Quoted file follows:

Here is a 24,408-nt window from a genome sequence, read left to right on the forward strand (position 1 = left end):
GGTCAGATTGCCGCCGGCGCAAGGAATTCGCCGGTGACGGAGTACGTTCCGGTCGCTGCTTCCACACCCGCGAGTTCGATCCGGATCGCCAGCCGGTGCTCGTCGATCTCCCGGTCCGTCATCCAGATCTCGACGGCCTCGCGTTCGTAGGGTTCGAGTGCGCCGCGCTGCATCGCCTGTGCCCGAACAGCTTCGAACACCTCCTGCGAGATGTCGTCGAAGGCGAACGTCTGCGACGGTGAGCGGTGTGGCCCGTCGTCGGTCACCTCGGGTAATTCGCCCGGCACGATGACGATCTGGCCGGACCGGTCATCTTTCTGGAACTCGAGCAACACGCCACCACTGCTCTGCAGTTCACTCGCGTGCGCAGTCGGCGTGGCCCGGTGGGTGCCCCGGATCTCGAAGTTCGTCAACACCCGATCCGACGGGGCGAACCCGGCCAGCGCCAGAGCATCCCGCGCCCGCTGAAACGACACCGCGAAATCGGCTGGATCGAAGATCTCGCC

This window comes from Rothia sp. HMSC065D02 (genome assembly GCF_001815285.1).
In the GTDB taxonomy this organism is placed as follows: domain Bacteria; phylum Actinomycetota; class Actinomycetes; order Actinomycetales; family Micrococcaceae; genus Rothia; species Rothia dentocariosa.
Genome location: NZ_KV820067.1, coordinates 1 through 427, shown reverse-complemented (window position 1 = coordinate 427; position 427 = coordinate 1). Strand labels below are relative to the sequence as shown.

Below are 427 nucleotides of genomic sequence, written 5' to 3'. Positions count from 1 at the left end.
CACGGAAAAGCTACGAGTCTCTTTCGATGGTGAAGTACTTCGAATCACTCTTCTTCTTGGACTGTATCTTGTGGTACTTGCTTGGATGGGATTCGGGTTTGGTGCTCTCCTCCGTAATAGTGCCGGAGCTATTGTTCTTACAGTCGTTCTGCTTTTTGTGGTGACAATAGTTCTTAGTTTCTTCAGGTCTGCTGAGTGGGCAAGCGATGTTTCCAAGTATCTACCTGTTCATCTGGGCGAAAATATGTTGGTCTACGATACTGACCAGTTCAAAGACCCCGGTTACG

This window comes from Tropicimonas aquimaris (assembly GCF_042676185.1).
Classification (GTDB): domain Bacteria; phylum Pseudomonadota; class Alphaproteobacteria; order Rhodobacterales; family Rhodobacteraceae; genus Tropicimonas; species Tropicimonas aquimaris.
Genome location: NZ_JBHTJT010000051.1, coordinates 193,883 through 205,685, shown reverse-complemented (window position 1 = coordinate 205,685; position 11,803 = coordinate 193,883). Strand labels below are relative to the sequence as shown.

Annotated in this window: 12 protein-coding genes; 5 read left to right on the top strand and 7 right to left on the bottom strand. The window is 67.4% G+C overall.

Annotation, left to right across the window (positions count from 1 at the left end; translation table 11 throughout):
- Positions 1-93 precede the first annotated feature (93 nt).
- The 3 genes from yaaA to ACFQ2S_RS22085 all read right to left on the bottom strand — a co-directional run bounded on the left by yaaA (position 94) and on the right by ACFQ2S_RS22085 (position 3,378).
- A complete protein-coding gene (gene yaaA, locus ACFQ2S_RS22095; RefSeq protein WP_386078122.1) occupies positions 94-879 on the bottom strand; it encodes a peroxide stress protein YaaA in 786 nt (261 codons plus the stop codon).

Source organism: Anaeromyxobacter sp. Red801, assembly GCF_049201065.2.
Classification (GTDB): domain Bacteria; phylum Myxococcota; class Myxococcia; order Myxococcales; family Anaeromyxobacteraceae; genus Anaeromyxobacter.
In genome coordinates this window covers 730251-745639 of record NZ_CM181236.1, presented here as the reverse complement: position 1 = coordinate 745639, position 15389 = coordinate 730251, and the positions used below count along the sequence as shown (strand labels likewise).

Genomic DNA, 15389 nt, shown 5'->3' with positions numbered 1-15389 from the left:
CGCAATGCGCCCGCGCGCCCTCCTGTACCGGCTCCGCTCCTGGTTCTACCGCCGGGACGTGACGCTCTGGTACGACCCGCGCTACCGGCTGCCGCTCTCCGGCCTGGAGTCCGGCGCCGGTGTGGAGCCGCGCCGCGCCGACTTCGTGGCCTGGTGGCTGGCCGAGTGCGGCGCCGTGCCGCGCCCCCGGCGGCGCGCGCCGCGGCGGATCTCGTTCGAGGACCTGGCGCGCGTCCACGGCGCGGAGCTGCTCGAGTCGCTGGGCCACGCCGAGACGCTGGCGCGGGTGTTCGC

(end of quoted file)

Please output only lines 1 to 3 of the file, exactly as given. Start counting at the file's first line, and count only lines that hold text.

Here is a 24,408-nt window from a genome sequence, read left to right on the forward strand (position 1 = left end):
GGTCAGATTGCCGCCGGCGCAAGGAATTCGCCGGTGACGGAGTACGTTCCGGTCGCTGCTTCCACACCCGCGAGTTCGATCCGGATCGCCAGCCGGTGCTCGTCGATCTCCCGGTCCGTCATCCAGATCTCGACGGCCTCGCGTTCGTAGGGTTCGAGTGCGCCGCGCTGCATCGCCTGTGCCCGAACAGCTTCGAACACCTCCTGCGAGATGTCGTCGAAGGCGAACGTCTGCGACGGTGAGCGGTGTGGCCCGTCGTCGGTCACCTCGGGTAATTCGCCCGGCACGATGACGATCTGGCCGGACCGGTCATCTTTCTGGAACTCGAGCAACACGCCACCACTGCTCTGCAGTTCACTCGCGTGCGCAGTCGGCGTGGCCCGGTGGGTGCCCCGGATCTCGAAGTTCGTCAACACCCGATCCGACGGGGCGAACCCGGCCAGCGCCAGAGCATCCCGCGCCCGCTGAAACGACACCGCGAAATCGGCTGGATCGAAGATCTCGCC

This window comes from Rothia sp. HMSC065D02 (genome assembly GCF_001815285.1).